Lyman Woodard was born March 3rd, 1942 in Owosso, Michigan and started his formal musical training at age four on the piano. In 1962, he attended the Oscar Peterson School of Contemporary Music in Toronto, Canada. After hearing a performance of the great Jimmy Smith in 1963, he was convinced that this was his future and he made the switch from piano to the Hammond B3 organ.
Lyman formed the first Lyman Woodard Trio in 1965 along with fellow musicians Melvin Davis on drums & vocals and Dennis Coffey on guitar.
Since the early 60s, the Detroit music scene has been largely defined by the music of Motown Records. The Motown music machine spawned many great R&B talents and from 1970 though 1973, Lyman got the opportunity to be a part of this heritage by landing the position of musical director for Martha and the Vandellas.
By 1974, he was anxious to have his own band again and reformed the Lyman Woodard Trio with fellow musicians Leonard King on drums and Ron English on guitar, thus beginning his long standing association with the percussionist who appears with Lyman on his latest release.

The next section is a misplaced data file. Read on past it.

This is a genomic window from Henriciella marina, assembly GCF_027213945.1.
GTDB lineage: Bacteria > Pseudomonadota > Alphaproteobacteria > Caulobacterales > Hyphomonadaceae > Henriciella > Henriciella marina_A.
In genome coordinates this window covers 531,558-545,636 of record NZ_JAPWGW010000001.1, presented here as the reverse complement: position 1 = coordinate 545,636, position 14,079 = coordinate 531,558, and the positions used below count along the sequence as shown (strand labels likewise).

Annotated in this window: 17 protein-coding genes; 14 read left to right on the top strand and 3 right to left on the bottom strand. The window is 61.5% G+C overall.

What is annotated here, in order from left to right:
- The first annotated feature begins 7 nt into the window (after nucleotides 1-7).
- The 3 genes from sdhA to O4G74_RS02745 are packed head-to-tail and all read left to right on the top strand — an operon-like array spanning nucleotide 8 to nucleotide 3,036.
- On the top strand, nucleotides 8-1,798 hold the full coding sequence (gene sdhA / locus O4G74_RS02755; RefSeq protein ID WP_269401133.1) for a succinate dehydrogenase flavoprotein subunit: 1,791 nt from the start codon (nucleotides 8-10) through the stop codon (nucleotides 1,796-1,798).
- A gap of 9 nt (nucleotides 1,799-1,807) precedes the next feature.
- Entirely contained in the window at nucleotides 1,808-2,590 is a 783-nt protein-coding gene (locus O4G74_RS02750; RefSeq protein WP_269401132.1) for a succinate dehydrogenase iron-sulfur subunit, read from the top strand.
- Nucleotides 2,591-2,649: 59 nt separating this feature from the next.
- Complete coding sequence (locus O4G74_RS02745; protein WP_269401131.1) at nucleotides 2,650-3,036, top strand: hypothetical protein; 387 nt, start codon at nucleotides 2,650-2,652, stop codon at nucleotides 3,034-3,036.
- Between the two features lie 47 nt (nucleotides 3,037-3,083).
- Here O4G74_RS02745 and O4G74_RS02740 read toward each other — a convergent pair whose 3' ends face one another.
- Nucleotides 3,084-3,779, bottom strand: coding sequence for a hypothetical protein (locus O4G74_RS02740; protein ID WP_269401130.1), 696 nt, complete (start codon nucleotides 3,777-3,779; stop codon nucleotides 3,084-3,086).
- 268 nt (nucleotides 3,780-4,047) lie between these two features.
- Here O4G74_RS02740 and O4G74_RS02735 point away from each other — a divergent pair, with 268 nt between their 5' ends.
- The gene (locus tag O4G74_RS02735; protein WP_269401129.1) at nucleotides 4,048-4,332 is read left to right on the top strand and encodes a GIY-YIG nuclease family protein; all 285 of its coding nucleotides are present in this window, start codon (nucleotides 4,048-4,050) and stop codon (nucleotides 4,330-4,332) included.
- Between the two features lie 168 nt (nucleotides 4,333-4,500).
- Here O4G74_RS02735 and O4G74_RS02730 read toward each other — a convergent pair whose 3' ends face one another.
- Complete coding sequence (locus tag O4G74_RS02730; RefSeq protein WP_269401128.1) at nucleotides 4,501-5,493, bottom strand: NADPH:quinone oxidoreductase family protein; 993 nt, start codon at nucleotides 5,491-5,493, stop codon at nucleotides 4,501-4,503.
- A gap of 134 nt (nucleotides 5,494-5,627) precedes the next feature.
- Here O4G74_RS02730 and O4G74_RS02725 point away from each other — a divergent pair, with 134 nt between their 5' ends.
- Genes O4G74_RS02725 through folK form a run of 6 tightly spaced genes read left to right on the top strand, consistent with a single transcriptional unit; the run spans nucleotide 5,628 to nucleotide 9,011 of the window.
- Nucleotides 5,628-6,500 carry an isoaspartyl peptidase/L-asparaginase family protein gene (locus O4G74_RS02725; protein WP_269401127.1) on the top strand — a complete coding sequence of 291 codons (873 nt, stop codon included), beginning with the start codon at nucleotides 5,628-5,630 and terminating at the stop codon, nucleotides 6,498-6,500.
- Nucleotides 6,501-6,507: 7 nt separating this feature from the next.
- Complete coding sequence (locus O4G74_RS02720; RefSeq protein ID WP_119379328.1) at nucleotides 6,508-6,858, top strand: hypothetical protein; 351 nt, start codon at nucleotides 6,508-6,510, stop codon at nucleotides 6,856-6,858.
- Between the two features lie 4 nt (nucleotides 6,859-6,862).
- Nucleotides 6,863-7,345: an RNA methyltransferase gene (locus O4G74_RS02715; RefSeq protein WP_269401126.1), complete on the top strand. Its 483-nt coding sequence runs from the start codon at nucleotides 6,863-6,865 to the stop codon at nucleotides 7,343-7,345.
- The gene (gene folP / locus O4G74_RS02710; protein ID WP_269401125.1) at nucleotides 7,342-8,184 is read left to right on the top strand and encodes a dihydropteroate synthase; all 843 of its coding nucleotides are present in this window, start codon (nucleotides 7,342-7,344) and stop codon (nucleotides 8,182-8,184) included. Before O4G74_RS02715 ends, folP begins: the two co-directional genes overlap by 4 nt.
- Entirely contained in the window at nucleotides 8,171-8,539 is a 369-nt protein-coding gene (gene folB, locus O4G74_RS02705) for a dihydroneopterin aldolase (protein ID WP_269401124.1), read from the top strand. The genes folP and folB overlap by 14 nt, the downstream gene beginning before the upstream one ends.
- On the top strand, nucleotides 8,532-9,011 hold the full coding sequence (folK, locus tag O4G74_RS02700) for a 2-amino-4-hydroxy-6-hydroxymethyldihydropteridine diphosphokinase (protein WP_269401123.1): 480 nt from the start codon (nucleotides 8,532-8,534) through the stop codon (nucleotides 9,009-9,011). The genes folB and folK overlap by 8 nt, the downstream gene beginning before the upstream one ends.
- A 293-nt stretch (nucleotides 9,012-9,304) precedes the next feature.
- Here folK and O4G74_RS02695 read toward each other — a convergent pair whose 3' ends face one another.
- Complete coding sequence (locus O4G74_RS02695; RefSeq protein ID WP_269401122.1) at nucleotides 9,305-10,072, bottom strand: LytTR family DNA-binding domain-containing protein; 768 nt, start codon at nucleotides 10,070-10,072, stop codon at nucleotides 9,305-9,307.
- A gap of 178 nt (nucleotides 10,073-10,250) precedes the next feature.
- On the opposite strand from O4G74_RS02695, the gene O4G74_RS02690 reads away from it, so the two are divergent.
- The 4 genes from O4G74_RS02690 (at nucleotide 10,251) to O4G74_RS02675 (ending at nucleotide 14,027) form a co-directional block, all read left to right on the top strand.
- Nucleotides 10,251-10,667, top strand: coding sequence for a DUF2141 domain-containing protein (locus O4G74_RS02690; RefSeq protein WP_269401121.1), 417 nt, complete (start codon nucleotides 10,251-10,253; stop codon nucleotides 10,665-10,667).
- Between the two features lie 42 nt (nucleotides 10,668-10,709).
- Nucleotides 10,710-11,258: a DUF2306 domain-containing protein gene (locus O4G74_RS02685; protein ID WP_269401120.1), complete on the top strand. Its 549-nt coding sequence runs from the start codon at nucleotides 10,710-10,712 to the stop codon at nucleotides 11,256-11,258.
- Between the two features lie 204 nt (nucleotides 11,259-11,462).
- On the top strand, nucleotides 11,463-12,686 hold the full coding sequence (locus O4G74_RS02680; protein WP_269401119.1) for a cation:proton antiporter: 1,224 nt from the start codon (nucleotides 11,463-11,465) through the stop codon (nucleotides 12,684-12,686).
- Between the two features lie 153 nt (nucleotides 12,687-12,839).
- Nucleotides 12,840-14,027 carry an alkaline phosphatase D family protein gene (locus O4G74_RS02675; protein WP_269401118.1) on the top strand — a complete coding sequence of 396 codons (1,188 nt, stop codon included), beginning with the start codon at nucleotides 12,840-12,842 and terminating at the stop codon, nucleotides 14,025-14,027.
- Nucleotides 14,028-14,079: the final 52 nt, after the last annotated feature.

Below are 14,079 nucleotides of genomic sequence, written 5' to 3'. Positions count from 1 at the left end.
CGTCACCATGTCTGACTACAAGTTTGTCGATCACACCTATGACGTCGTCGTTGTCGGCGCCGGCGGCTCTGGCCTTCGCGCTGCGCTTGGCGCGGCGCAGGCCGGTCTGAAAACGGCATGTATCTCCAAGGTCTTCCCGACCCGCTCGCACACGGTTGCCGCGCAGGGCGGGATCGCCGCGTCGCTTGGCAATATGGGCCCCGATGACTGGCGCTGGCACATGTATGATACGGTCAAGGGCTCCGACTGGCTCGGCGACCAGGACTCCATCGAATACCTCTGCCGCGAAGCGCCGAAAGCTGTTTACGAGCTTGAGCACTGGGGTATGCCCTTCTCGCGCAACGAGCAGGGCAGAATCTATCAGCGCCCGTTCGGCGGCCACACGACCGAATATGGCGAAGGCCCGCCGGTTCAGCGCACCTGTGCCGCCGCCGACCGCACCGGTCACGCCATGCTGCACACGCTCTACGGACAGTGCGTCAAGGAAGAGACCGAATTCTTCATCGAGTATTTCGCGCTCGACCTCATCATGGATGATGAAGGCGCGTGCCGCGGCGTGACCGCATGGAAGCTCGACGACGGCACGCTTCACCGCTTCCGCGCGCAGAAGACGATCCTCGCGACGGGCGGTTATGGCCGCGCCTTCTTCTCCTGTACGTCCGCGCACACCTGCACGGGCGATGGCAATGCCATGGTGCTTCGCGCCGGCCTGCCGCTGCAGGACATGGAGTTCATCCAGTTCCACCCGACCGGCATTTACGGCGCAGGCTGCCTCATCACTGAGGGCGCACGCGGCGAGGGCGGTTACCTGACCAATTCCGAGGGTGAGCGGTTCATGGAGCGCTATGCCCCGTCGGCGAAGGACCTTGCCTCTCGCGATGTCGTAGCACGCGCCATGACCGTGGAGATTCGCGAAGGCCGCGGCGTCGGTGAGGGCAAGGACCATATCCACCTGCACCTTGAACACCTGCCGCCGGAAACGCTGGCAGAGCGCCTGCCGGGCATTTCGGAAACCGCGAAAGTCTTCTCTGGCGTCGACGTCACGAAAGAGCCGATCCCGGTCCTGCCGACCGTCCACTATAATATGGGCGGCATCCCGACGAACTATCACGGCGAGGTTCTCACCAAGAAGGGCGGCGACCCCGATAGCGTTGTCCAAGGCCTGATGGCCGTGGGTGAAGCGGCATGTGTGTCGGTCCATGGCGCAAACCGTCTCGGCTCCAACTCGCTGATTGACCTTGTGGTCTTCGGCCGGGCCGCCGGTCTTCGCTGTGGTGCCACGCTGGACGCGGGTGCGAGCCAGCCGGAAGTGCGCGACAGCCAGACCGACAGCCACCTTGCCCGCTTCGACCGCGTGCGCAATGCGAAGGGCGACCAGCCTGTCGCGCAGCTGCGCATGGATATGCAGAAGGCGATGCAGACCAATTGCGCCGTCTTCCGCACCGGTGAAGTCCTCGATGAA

Later that year he expanded his band by adding alto saxophonist Norma Jean Bell and percussionist Lorenzo Brown, and changed the name to the Lyman Woodard Organization.
For the next 11 years, the Organization played the clubs and venues of the midwest, changing members occasionally and opening shows for artists such as: Billy Paul, MFSB, Bob James, the Jazz Crusaders, Gil Scott Heron, Herbie Hancock, Tito Puente & his Latin Jazz Ensemble and James Blood Ulmer. The Lyman Woodard Organization disbanded in the late 1980s.